REVIEW – David Hurn: ‘Sick Of Hate’ single, 1999 (“drained of energy but not of humanity”)

8 Jul
David Hurn: 'Sick Of Hate'

David Hurn: ‘Sick Of Hate’

For better or worse, former Ever-Opening Flower frontman David Hurn left behind a lot when he quit that band’s deep-blue, textured shades and unusual blend of Rain Tree Crow, Rush and Morrissey. It wasn’t just the rock-band muscle and ghostly electronics that Ever-Opening Flower offered, but the aggressiveness of the detail; the assertion and meaty impersonality offered by a pushing bass, rock drumming and high amplification… the way it can obstruct and drown any soft brush of associations which you might want to imply rather than state outright. Pros and cons.

Left to his own devices, Hurn’s songs are hushed, internalized, almost entirely acoustic; and none of them rises much above a whisper. His guitar and the wistfully resigned tones of his low-tenor voice are joined by droplets of detached, forgetful piano and the sorrowful whistle of detuned radios. Sick Of Hate is a spare, isolated, note-picking thing; drained of energy but not of humanity. It’s the soft, tired noise left behind after the London bustle has passed and the frantic energy has ebbed. “I’m sick and tired of hate, / Of rain on the streets./ You and me are far too small to make a difference…” If it fights back, it fights back like the grass – bent back by hostile forces but refusing to be shaped by them.

There are some shades of Red House Painters (and the perennial Nike Drake) in there. It’s the sighing gloom, the mouse-like quiet; the way you have to focus yourself in on the story, to have to want to care before you can get anything out of it. You’re eavesdropping on the final deterioration of a love affair, the lack of conclusion after the arguments become meaningless. David murmurs “The mess that we made needs cleaning up for the last time. / Are you feeling weak and poor, or just tired?” In some ways Sick Of Hate also looks back towards Hurn’s old debt to David Sylvian; but where Sylvian wraps himself in impenetrable mystical robes and perfects the shamanic droop of his eyelids, the other David still cares about the realities ruling the strained existences of everyday people. “The value of our lives, that we would both die for – / but something’s telling me the truth matters more…”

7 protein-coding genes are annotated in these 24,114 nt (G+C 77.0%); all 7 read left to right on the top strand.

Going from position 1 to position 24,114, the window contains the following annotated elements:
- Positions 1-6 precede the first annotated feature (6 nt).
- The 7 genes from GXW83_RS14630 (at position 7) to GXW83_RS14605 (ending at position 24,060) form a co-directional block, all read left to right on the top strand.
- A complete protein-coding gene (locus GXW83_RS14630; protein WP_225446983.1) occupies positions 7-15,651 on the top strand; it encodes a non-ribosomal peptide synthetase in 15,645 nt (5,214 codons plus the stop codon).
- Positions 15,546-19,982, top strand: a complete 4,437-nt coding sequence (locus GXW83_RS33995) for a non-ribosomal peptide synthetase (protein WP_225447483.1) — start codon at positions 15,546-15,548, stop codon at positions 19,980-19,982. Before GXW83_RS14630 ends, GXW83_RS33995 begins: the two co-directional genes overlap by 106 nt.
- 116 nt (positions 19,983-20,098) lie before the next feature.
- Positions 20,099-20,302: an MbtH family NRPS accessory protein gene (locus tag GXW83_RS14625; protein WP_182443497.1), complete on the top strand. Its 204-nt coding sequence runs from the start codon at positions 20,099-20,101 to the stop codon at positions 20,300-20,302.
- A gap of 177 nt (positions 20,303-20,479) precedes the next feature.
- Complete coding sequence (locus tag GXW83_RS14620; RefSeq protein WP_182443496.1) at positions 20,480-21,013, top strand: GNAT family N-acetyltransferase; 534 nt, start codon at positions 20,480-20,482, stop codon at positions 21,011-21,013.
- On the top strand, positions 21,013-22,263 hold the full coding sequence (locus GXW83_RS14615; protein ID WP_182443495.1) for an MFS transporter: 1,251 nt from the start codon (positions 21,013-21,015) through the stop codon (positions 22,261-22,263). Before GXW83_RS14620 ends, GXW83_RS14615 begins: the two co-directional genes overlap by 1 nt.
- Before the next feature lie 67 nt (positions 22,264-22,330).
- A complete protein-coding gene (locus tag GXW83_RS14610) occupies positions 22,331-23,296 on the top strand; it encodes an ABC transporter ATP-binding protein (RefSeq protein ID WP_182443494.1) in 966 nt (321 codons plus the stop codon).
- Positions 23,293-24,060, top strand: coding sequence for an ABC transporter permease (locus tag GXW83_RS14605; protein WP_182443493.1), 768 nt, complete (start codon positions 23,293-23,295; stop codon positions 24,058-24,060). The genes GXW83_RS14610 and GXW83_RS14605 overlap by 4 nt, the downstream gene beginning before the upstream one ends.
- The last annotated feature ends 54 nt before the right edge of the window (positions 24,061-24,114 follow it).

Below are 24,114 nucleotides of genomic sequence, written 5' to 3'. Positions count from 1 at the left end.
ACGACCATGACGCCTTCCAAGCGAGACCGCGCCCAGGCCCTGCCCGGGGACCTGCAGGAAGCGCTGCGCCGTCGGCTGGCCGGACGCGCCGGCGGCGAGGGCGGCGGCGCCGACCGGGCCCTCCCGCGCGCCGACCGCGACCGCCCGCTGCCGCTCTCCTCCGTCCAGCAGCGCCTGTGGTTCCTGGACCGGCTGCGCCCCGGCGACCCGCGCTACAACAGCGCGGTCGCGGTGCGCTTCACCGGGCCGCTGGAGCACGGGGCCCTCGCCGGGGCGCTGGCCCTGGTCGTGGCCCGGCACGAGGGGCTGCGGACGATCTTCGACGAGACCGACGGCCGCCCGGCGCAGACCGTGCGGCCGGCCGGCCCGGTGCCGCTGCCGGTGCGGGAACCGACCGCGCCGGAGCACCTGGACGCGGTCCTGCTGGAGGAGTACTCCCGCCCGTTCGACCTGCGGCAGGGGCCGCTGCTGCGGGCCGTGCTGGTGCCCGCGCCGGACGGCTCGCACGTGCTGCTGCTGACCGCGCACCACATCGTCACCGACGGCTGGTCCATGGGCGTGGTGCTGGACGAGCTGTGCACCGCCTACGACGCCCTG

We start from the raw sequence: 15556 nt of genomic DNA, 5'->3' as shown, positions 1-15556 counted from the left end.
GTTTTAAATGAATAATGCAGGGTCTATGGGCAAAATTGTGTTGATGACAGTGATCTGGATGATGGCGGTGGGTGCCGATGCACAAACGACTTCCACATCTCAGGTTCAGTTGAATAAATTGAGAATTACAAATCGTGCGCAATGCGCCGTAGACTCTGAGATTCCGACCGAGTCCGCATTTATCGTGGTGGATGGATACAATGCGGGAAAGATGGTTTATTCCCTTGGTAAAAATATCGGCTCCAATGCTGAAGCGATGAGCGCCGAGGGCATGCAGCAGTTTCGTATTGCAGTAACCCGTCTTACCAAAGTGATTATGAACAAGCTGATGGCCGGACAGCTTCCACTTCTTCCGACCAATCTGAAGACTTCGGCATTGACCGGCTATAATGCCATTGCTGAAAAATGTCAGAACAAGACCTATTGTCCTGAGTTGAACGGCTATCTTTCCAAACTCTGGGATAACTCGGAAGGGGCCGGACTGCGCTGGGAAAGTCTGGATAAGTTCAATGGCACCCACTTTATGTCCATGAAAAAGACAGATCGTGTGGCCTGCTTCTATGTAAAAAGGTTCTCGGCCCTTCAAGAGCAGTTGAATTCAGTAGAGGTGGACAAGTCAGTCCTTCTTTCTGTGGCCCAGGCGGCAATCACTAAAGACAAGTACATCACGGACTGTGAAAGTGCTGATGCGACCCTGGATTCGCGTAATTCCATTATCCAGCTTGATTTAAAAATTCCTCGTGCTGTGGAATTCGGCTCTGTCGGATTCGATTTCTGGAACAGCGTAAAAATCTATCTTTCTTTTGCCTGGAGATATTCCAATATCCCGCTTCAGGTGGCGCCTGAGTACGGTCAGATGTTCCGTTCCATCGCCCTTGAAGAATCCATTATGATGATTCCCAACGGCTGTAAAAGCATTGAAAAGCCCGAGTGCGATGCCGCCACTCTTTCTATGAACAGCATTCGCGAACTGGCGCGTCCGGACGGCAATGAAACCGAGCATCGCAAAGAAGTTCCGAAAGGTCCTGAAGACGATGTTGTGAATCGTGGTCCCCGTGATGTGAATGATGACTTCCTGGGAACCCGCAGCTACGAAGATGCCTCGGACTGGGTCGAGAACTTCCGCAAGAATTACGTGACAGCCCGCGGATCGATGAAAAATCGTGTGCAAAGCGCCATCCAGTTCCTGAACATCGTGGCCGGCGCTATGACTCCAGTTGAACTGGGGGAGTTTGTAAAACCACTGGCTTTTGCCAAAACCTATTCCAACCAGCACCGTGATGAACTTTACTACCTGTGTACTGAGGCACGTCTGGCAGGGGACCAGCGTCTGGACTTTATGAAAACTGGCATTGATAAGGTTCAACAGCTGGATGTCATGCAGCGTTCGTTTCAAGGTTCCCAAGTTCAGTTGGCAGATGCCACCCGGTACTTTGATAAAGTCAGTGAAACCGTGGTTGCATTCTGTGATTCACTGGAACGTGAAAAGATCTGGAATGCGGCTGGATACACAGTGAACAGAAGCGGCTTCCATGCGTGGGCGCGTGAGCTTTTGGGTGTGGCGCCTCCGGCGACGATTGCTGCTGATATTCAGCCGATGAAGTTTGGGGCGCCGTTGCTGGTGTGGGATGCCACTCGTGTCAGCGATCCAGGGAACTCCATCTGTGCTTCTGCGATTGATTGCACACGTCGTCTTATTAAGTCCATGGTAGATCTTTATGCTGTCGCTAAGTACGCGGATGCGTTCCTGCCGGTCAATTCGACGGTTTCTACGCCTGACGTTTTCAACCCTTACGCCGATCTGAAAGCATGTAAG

The B-side – (For Missguided) – is Hurn at the ambient guitar sketchpad. He improvises with sombre, spinily picked chords on his acoustic and with moaning soundscapes of experimental string noise: pings, knocks and microtonal whale whispers. It’s like the spookier moments of Pink Floyd’s ‘Meddle’, or like Bill Nelson locked in with Bert Jansch during a rain-swept dusk. In its way, it continues Sick Of Hate’s autumnal atmosphere of regret, inertia and (with its empathic sense of resignation) even a touch of grace. While the bittersweet fog of sadcore usually blows, trapped, around the happysad streets of San Francisco (or wherever Will Oldham or Bill Callaghan might be hanging their battered hats), David Hurn, a prince of rueful shrugs, is establishing a bridgehead for it over here in the tired old brickwork of the Smoke.

David Hurn: ‘Sick Of Hate’
day Release Records Ltd., DR105
7-inch vinyl single
Released: 1999

Buy it from:
Burning Shed (original vinyl single is a limited edition of 1,000 copies) – otherwise look for this second-hand.

David Hurn online:
Homepage Facebook TwitterMySpaceSoundcloudLast FM

One Response to “REVIEW – David Hurn: ‘Sick Of Hate’ single, 1999 (“drained of energy but not of humanity”)”

  1. Dann Chinn July 8, 2012 at 10:19 pm #

    Another review from the original ‘Misfit City’ e-zine. David Hurn has since gone on to carve out his own niche with a series of further singles and albums, some of which were also covered in ‘Misfit City’. A catch-up on these follows in due course.

    On a different tack… David’s previous band Ever-Opening Flower also featured Nick Cottam and Andrew Booker. Much later, these two formed a bass-and-drums duo called Pulse Engine who blazed a heroic trail around assorted Essex pubs (and briefly played with former Yes guitarist Peter Banks as Harmony & Diversity). Andrew went on to become a stalwart of the Improvizone improv evenings in London and elsewhere, and to drum with No-Man and Sanguine Hum (to name but two). He also released a solo album which was reviewed in the original ‘Misfit City’ (I’ll dig up that review and see if it’s still publishable.)

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